Since White Listing, Kenya has trained a huge number of seafarers, according to KMA. The seafarers have acquired internationally recognized qualifications to enable them to work aboard any ship. Since Kenya lacks an own ship to train seafarers, the country, in yet another innovative measure, has partnered with Danish DFDS Shipping Line to train Kenya’s cadet on board their vessels.

“An MOU with the Republic of Korea on the same onboard training and recognition of Kenya’s seafarers’ certification is still in progress,” Mr Cherop added.

Kenya has also been confirmed to have given the 2010 Manila amendments to the SCTW Convention full and complete effect after IMO Maritime Safety Committee Ninety Seven session (MSC 97) held in London in November last year confirmed Kenya’s report.

KMA worked with KICD, Technical and Vocational Education and Training (TVET) and the Ministry of Education, Science and Technology to develop Certificate and Diploma Curricula on Maritime Transport Logistics.

As a contribution to the Vision 2030 priority projects on human resource development, the courses are designed to equip trainees with relevant knowledge, skills and attitudes to perform clerical and supervisory duties in processing of shipping documents, managing port operations, undertaking cargo and ships clearance, interpreting contract documents in shipping business, complying with environmental conventions, laws and regulations, supervising logistics and multimodal transport operations and performing ship broking activities.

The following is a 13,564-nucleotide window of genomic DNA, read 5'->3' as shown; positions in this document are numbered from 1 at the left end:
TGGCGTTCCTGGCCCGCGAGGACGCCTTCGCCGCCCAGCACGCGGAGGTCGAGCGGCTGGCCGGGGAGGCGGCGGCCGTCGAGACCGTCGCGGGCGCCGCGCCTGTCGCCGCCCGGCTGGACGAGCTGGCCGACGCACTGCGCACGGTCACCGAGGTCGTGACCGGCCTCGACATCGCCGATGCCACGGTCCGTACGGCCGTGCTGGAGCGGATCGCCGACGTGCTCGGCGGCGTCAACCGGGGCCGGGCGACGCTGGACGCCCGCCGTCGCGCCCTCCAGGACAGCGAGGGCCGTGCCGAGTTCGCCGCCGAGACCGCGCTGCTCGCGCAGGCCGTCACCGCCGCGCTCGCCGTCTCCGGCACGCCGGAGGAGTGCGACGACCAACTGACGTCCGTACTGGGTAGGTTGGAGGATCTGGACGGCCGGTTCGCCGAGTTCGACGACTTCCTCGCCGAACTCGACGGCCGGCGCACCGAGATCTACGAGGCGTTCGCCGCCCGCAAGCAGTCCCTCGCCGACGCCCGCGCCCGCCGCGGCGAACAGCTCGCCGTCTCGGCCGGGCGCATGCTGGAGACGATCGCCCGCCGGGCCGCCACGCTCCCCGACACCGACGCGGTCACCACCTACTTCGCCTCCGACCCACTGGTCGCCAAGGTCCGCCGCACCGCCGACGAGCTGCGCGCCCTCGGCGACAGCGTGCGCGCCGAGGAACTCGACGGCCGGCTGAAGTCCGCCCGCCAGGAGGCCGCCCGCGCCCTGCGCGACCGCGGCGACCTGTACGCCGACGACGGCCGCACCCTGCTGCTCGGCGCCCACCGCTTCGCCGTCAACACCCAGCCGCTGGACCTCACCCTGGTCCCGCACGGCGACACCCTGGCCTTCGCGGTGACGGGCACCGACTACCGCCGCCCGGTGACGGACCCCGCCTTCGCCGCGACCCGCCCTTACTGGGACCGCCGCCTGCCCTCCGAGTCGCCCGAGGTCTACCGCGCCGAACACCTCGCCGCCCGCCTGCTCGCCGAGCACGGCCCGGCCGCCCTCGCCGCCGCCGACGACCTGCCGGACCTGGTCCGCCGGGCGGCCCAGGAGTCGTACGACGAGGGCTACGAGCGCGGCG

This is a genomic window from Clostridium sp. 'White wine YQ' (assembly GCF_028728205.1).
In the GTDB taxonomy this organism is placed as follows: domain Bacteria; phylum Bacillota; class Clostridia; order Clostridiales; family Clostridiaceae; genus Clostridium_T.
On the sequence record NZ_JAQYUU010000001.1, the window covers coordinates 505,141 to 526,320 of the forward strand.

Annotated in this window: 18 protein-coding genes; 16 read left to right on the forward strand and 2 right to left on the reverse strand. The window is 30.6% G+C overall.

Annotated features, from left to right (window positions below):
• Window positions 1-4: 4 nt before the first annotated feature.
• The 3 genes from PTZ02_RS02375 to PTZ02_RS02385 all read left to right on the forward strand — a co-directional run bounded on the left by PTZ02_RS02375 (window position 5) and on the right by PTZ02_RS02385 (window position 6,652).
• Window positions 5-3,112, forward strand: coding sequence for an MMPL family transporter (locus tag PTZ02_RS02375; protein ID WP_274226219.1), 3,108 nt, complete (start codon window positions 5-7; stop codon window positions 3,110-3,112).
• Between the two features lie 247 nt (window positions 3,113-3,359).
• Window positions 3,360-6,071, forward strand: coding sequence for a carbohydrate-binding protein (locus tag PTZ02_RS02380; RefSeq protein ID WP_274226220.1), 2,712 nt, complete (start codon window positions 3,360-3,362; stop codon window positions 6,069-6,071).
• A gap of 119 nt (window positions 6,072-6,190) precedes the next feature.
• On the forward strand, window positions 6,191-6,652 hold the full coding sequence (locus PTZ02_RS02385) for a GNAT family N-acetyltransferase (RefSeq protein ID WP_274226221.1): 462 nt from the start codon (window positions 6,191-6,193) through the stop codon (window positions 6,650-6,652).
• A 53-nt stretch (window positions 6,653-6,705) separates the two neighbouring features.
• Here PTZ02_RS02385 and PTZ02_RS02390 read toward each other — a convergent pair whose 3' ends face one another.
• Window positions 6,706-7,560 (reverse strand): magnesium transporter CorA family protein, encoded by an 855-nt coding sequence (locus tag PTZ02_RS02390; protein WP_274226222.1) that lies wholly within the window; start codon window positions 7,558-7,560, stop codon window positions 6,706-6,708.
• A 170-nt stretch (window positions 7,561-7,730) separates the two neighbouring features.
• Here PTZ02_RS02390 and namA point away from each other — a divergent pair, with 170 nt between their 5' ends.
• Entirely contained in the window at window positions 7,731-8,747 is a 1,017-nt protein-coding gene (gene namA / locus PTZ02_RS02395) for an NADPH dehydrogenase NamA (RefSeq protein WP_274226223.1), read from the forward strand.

The curricula will be implemented by training institutions registered by the Ministry of Education and accredited by KMA. Institutions wishing to implement the courses are required to apply to KMA for inspection of their facilities and issuance of accreditation certificates.

In order to ensure that the curriculum incorporates best practices, global trends and international thresholds, the Authority has developed structures for accreditation of training institutions implementing the curriculum. This enables monitoring of infrastructure, equipment, facilities and human resource needed for ensuring high standards and international recognition of trainees, Mr. Cherop said in an earlier interview.